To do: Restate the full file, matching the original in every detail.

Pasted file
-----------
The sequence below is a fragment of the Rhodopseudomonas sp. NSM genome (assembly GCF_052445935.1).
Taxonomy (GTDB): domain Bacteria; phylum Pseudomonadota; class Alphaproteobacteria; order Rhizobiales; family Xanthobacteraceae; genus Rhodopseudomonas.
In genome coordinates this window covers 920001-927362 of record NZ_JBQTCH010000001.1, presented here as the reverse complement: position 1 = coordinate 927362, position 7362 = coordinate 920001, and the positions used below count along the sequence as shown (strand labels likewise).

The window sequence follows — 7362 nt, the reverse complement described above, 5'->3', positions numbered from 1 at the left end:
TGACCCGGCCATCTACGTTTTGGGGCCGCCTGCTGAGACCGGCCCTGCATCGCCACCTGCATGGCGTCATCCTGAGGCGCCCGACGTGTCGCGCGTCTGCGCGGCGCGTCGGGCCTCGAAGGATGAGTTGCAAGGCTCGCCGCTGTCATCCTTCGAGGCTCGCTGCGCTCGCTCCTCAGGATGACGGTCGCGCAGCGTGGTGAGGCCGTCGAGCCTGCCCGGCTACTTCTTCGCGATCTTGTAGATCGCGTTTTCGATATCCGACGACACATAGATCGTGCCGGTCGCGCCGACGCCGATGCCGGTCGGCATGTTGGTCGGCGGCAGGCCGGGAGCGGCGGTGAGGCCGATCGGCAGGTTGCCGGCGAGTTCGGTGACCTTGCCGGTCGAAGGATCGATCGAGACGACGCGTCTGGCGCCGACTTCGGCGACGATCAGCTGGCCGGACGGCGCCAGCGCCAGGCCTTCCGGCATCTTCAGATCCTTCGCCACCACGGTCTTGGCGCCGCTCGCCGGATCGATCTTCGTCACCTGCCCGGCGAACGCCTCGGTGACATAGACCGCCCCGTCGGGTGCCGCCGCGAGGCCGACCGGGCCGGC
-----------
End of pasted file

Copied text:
The sequence below is a fragment of the Rhodopseudomonas sp. NSM genome (assembly GCF_052445935.1).
Taxonomy (GTDB): domain Bacteria; phylum Pseudomonadota; class Alphaproteobacteria; order Rhizobiales; family Xanthobacteraceae; genus Rhodopseudomonas.
In genome coordinates this window covers 920001-927362 of record NZ_JBQTCH010000001.1, presented here as the reverse complement: position 1 = coordinate 927362, position 7362 = coordinate 920001, and the positions used below count along the sequence as shown (strand labels likewise).

The window sequence follows — 7362 nt, the reverse complement described above, 5'->3', positions numbered from 1 at the left end:
TGACCCGGCCATCTACGTTTTGGGGCCGCCTGCTGAGACCGGCCCTGCATCGCCACCTGCATGGCGTCATCCTGAGGCGCCCGACGTGTCGCGCGTCTGCGCGGCGCGTCGGGCCTCGAAGGATGAGTTGCAAGGCTCGCCGCTGTCATCCTTCGAGGCTCGCTGCGCTCGCTCCTCAGGATGACGGTCGCGCAGCGTGGTGAGGCCGTCGAGCCTGCCCGGCTACTTCTTCGCGATCTTGTAGATCGCGTTTTCGATATCCGACGACACATAGATCGTGCCGGTCGCGCCGACGCCGATGCCGGTCGGCATGTTGGTCGGCGGCAGGCCGGGAGCGGCGGTGAGGCCGATCGGCAGGTTGCCGGCGAGTTCGGTGACCTTGCCGGTCGAAGGATCGATCGAGACGACGCGTCTGGCGCCGACTTCGGCGACGATCAGCTGGCCGGACGGCGCCAGCGCCAGGCCTTCCGGCATCTTCAGATCCTTCGCCACCACGGTCTTGGCGCCGCTCGCCGGATCGATCTTCGTCACCTGCCCGGCGAACGCCTCGGTGACATAGACCGCCCCGTCGGGTGCCGCCGCGAGGCCGACCGGGCCGGC